Two measures are better than one: combining iconicity ratings and guessing experiments for a more nuanced picture of iconicity in the lexicon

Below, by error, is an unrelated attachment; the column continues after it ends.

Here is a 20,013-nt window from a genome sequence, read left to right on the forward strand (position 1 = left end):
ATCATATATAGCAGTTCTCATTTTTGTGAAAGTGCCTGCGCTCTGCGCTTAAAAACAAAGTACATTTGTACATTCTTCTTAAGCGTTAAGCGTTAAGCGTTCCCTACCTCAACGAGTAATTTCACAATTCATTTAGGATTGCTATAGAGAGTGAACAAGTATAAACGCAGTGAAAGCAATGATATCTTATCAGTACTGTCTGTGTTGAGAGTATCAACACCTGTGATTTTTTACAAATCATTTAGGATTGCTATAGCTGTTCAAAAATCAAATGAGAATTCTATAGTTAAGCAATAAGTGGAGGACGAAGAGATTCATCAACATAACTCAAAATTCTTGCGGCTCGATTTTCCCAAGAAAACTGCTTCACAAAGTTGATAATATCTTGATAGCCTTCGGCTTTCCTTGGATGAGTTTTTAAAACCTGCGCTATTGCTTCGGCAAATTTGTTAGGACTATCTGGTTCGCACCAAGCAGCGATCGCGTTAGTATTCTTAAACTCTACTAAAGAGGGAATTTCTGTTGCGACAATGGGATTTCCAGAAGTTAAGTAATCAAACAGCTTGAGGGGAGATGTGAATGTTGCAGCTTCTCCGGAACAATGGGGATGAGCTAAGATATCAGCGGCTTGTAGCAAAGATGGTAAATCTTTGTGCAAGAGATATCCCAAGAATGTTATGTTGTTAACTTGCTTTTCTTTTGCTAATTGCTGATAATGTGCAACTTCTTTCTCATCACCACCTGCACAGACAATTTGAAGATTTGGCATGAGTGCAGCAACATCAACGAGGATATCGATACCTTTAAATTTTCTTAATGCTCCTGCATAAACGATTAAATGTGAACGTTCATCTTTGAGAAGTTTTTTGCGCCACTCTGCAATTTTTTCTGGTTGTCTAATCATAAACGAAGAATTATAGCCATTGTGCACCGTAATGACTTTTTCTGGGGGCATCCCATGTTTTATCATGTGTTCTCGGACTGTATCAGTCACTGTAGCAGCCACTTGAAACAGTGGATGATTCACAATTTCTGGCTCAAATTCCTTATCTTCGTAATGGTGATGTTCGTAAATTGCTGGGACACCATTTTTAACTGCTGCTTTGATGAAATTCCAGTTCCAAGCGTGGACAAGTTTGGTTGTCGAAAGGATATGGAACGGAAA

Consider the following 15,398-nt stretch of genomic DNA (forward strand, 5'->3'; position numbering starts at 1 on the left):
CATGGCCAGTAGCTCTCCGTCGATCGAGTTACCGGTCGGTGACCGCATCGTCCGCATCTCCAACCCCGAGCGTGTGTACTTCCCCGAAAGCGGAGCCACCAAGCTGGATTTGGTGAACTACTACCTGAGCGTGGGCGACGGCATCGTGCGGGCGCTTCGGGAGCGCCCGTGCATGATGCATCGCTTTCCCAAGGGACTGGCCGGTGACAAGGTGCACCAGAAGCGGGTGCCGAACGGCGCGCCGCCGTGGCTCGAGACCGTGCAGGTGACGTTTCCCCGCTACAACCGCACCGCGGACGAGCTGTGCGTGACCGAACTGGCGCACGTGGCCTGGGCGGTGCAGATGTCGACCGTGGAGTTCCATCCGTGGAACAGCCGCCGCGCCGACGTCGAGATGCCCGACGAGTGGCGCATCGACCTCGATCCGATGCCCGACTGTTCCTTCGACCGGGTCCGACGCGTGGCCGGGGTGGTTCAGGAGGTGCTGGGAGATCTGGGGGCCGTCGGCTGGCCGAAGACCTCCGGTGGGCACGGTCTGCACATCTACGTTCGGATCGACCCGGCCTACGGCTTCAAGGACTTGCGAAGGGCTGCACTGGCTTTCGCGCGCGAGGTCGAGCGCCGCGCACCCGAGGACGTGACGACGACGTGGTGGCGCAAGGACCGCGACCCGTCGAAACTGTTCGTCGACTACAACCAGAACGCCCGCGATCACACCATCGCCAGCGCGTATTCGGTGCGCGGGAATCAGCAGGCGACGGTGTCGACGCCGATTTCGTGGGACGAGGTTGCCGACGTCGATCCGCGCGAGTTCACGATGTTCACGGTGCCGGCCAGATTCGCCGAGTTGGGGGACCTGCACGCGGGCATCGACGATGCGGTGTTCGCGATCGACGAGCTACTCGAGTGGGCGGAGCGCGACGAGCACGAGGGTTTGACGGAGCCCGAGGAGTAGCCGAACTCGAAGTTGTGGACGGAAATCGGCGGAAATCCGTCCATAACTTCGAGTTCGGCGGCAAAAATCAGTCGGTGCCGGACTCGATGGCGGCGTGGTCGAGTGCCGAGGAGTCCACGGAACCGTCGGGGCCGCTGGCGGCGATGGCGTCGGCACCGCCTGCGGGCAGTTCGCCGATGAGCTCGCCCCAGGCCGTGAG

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Description: Iconicity in language is receiving increased attention from many fields, but our understanding of iconicity is only as good as the measures we use to quantify it. We collected iconicity measures for 304 Japanese words from English-speaking participants, using rating and guessing tasks. The words included ideophones (structurally marked depictive words) along with regular lexical items from similar semantic domains (e.g. fuwafuwa ‘fluffy’, jawarakai ‘soft’). The two measures correlated, speaking to their validity. However, ideophones received consistently higher iconicity ratings than other items, even when guessed at the same accuracies, suggesting the rating task is more sensitive to cues like structural markedness that frame words as iconic. These cues did not always guide participants to the meanings of ideophones in the guessing task, but they did make them more confident in their guesses, even when they were wrong. Consistently poor guessing results reflect the role different experiences play in shaping construals of iconicity. Using multiple measures in tandem allows us to explore the interplay between iconicity and these external factors. To facilitate this, we introduce a reproducible workflow for creating rating and guessing tasks from standardised wordlists, while also making improvements to the robustness, sensitivity and discriminability of previous approaches.